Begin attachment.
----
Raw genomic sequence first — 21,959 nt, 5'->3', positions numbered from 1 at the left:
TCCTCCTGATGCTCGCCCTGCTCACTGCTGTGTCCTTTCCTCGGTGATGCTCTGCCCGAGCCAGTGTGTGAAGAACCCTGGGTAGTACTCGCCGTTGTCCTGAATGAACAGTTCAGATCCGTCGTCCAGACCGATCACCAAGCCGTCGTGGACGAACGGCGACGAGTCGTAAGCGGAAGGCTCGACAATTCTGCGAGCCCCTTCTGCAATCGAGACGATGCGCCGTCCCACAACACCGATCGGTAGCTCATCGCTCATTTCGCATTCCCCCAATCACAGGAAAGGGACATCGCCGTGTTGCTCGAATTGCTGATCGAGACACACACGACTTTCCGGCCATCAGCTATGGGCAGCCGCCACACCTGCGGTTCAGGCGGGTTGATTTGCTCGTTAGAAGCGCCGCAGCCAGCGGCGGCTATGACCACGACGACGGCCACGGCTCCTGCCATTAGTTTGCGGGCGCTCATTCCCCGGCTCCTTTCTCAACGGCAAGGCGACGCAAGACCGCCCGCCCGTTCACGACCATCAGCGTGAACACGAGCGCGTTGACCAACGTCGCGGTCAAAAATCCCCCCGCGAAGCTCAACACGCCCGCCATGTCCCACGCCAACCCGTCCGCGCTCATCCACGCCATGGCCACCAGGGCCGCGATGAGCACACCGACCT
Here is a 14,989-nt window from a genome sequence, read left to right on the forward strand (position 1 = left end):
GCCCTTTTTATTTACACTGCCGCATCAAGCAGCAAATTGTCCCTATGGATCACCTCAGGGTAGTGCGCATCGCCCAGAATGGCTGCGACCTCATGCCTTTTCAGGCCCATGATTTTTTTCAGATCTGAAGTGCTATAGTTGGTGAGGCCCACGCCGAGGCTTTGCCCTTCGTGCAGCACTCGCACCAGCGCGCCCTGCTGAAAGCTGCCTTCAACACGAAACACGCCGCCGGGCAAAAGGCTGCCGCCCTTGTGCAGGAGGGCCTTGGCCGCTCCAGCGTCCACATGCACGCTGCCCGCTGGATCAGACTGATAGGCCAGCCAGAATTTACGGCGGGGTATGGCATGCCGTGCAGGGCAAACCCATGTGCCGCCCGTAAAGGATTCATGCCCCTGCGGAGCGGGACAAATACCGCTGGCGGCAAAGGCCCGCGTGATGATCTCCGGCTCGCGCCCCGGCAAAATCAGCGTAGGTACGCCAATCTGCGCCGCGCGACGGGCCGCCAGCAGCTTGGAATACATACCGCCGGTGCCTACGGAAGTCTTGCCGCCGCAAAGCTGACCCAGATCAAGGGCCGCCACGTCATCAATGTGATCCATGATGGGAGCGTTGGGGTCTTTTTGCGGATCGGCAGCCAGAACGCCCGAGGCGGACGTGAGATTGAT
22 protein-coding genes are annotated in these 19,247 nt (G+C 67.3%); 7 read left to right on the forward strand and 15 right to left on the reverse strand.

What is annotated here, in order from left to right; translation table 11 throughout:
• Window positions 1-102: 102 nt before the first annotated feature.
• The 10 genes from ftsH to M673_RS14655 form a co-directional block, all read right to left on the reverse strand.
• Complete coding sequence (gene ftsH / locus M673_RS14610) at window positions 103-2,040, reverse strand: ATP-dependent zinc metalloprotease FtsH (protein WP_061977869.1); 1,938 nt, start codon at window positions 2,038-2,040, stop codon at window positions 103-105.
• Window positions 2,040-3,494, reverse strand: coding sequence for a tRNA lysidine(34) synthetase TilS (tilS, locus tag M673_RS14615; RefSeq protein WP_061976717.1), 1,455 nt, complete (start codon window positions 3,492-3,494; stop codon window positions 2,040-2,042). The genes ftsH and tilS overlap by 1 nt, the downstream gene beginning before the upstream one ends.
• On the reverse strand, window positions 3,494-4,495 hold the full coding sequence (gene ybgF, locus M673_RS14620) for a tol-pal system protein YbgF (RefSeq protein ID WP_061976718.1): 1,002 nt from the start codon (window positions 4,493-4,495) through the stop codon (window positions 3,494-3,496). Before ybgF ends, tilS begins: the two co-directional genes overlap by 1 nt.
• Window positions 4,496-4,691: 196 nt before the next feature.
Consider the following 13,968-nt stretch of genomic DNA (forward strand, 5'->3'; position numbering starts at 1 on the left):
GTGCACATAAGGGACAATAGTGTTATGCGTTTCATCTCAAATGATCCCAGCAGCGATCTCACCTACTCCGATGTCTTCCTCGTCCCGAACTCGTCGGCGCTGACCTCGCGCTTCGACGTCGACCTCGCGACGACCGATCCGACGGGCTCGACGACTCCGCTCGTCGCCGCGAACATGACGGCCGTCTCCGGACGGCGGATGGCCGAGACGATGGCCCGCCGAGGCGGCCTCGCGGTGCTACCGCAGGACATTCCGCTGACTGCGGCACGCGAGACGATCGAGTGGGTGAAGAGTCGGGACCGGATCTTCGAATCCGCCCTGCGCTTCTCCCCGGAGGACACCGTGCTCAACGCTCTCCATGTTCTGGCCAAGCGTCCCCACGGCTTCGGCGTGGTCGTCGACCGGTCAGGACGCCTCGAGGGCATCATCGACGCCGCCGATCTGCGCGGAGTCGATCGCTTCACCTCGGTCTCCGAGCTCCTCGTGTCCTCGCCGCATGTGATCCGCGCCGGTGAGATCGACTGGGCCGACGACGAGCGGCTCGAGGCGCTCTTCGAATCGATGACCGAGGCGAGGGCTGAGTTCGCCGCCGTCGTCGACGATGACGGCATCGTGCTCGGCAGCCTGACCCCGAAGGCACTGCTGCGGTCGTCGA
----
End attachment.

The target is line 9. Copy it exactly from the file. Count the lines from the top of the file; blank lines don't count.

• Complete coding sequence (gene ftsH / locus M673_RS14610) at window positions 103-2,040, reverse strand: ATP-dependent zinc metalloprotease FtsH (protein WP_061977869.1); 1,938 nt, start codon at window positions 2,038-2,040, stop codon at window positions 103-105.